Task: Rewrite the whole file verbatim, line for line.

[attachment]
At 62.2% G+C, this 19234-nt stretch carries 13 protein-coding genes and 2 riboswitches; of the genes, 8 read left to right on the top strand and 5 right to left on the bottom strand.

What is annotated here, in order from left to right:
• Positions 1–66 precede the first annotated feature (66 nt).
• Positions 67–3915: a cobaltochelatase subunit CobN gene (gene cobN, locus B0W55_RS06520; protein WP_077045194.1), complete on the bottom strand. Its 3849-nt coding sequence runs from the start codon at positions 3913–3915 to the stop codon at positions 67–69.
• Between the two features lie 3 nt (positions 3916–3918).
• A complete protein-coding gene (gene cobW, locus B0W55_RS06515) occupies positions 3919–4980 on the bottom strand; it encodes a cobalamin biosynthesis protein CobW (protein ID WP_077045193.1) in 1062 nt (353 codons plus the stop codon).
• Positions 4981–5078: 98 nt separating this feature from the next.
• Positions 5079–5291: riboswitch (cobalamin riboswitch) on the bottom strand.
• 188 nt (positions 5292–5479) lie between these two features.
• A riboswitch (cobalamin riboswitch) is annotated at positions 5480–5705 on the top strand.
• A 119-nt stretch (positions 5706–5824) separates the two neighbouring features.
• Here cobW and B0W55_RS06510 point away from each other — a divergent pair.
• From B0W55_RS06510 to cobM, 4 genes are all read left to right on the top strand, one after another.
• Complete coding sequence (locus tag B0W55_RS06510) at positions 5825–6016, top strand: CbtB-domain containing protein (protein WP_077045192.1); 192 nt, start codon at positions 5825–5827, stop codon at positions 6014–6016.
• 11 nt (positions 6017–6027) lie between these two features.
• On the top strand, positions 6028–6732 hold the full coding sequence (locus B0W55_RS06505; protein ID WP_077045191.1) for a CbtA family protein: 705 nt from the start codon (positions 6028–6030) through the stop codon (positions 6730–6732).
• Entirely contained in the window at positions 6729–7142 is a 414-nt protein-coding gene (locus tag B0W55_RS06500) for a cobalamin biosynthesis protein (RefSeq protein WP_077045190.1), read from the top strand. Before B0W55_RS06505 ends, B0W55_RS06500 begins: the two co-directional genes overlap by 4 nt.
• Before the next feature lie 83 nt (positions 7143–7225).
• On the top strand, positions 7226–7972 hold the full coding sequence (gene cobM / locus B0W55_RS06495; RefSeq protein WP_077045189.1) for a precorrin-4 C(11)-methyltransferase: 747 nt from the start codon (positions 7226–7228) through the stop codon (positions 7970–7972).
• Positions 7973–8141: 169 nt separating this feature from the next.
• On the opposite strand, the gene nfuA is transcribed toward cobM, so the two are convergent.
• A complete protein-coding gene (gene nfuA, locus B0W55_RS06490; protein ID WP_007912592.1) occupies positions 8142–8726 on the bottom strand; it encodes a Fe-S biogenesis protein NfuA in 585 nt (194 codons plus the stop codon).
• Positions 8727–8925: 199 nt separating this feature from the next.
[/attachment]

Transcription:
At 62.2% G+C, this 19234-nt stretch carries 13 protein-coding genes and 2 riboswitches; of the genes, 8 read left to right on the top strand and 5 right to left on the bottom strand.

What is annotated here, in order from left to right:
• Positions 1–66 precede the first annotated feature (66 nt).
• Positions 67–3915: a cobaltochelatase subunit CobN gene (gene cobN, locus B0W55_RS06520; protein WP_077045194.1), complete on the bottom strand. Its 3849-nt coding sequence runs from the start codon at positions 3913–3915 to the stop codon at positions 67–69.
• Between the two features lie 3 nt (positions 3916–3918).
• A complete protein-coding gene (gene cobW, locus B0W55_RS06515) occupies positions 3919–4980 on the bottom strand; it encodes a cobalamin biosynthesis protein CobW (protein ID WP_077045193.1) in 1062 nt (353 codons plus the stop codon).
• Positions 4981–5078: 98 nt separating this feature from the next.
• Positions 5079–5291: riboswitch (cobalamin riboswitch) on the bottom strand.
• 188 nt (positions 5292–5479) lie between these two features.
• A riboswitch (cobalamin riboswitch) is annotated at positions 5480–5705 on the top strand.
• A 119-nt stretch (positions 5706–5824) separates the two neighbouring features.
• Here cobW and B0W55_RS06510 point away from each other — a divergent pair.
• From B0W55_RS06510 to cobM, 4 genes are all read left to right on the top strand, one after another.
• Complete coding sequence (locus tag B0W55_RS06510) at positions 5825–6016, top strand: CbtB-domain containing protein (protein WP_077045192.1); 192 nt, start codon at positions 5825–5827, stop codon at positions 6014–6016.
• 11 nt (positions 6017–6027) lie between these two features.
• On the top strand, positions 6028–6732 hold the full coding sequence (locus B0W55_RS06505; protein ID WP_077045191.1) for a CbtA family protein: 705 nt from the start codon (positions 6028–6030) through the stop codon (positions 6730–6732).
• Entirely contained in the window at positions 6729–7142 is a 414-nt protein-coding gene (locus tag B0W55_RS06500) for a cobalamin biosynthesis protein (RefSeq protein WP_077045190.1), read from the top strand. Before B0W55_RS06505 ends, B0W55_RS06500 begins: the two co-directional genes overlap by 4 nt.
• Before the next feature lie 83 nt (positions 7143–7225).
• On the top strand, positions 7226–7972 hold the full coding sequence (gene cobM / locus B0W55_RS06495; RefSeq protein WP_077045189.1) for a precorrin-4 C(11)-methyltransferase: 747 nt from the start codon (positions 7226–7228) through the stop codon (positions 7970–7972).
• Positions 7973–8141: 169 nt separating this feature from the next.
• On the opposite strand, the gene nfuA is transcribed toward cobM, so the two are convergent.
• A complete protein-coding gene (gene nfuA, locus B0W55_RS06490; protein ID WP_007912592.1) occupies positions 8142–8726 on the bottom strand; it encodes a Fe-S biogenesis protein NfuA in 585 nt (194 codons plus the stop codon).
• Positions 8727–8925: 199 nt separating this feature from the next.